Enzalutamide - not just another new prostate cancer drug

Enzalutamide - not just another new prostate cancer drug

Enzalutamide, or Xtandi, was released to the UK public in 2013 and is one of a new generation of prostate cancer drugs, which decrease how often testosterone connects with an androgen receptor.

Enzalutamide - Method of action

Clinical trials of enzalutamide found that those men with advanced cancer (metastatic castration-resistant prostate cancer or mCRPC) who have previously received docetaxel, had their lives extended by an average of five months. Enzalutamide is an androgen receptor inhibitor acting on multiple steps in the androgen receptor signaling pathway, within the prostate cancer tumour cells (1).

Experts say that the new drug will allow patients, who have failed to respond to hormonal treatments such as Lupron and/or chemotherapy, to enjoy a high quality of life during their final months.

The treatment was launched in England through the Cancer Drugs Fund.

Professor Johann de Bono, Professor of Experimental Cancer Medicine at The Institute of Cancer Research, London, and Consultant Medical Oncologist at The Royal Marsden NHS Foundation Trust, said: “Enzalutamide is a much-needed development in prostate cancer treatment, and will provide a new option for the increasing number of men with advanced prostate cancer in the UK. Enzalutamide has already demonstrated a positive impact on quality of life while increasing the lifespan of patients. Its use will bring significant benefits.”

Unfortunately, patients wishing to access it privately faced a bill of around £3,000 a month in 2013.

Side-effects of Enzalutamide:

These include, depression, falls and fractures, back pain, bloating or swelling of the face, arms, hands, lower legs, or feet, blurred vision, chills, difficulty with breathing, dizziness, loss of bladder or bowel control, anxiety and nervousness, painful or difficult urination, pounding in the ears, sore throat, neuropathy, unusual weight gain or loss.Seizure is also a side-effect but in less than 0.6 per cent of cases. All cases were resolved.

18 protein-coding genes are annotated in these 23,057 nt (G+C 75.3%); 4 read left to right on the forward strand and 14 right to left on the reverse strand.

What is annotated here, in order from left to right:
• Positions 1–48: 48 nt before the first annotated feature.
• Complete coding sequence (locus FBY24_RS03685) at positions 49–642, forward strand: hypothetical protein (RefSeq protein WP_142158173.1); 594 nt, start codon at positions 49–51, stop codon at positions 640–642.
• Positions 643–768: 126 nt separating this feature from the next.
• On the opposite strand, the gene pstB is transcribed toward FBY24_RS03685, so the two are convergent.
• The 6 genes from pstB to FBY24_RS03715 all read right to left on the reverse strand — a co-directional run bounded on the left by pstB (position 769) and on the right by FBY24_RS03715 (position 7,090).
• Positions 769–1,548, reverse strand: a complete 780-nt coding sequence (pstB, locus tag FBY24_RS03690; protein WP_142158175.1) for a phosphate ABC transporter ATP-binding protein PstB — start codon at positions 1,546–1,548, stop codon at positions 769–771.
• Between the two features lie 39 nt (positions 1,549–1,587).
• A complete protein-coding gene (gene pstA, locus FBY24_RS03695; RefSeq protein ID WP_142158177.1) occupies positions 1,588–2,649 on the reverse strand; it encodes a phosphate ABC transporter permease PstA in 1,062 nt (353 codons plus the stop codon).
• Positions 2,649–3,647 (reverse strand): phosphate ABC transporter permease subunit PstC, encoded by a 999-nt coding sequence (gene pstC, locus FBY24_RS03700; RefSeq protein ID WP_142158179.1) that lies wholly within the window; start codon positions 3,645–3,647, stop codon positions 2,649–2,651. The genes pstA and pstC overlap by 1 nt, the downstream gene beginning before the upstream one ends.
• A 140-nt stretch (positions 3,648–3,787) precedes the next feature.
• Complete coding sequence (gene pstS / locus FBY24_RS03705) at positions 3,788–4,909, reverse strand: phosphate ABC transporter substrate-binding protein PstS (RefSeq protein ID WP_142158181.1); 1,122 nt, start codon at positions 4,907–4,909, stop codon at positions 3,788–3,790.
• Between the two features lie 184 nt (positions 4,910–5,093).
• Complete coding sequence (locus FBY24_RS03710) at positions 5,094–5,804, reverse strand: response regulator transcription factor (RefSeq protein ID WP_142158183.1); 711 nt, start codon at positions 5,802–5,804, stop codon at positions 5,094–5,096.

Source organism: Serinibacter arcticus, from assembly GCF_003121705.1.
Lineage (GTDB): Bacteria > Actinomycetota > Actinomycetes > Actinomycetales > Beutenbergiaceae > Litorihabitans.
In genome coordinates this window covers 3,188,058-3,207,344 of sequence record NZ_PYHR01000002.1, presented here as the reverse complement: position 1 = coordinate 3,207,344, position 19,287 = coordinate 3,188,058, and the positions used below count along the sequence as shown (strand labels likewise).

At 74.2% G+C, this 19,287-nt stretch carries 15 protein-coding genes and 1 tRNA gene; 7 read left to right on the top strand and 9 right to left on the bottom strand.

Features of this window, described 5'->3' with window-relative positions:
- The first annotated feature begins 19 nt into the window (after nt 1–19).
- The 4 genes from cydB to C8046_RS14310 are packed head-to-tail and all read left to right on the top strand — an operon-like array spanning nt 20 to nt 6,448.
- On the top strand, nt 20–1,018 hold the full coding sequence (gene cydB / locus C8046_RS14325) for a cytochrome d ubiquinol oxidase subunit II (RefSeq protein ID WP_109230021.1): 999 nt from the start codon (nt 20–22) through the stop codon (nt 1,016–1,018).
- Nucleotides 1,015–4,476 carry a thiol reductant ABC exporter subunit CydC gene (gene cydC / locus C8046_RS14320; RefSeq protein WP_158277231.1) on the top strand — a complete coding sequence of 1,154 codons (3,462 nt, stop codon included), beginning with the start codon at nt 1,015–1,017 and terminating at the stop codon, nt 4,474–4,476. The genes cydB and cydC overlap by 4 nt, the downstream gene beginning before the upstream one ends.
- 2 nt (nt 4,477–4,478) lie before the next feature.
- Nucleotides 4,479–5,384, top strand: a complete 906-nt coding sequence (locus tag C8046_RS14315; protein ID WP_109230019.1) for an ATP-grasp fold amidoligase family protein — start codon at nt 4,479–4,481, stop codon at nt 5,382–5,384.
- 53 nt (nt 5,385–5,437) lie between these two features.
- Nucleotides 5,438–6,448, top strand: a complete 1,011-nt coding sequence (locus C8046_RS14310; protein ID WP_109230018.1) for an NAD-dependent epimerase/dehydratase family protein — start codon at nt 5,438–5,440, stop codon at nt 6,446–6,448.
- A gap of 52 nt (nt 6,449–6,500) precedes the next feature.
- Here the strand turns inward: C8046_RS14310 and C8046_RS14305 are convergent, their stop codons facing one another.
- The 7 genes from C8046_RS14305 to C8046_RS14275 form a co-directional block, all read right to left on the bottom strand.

In a later article on this CANCERactive Website, Doctors and family members were urged to watch out for signs of depression in men taking the drug. A Nature article (2) stated that 'Many patients with prostate cancer experience severe levels of depression, which can negatively affect their treatment and disease course. Some prostate cancer treatments can increase the severity of a patient’s depression.'

Go to: Depression may double with new Prostate Cancer Drugs



1. Xtandi - official patient site

2. Depression and prostate cancer: implications for urologists and oncologists; Christopher F. Sharpley et al; Nature Reviews Urology volume 17, pages 571–585 (2020)



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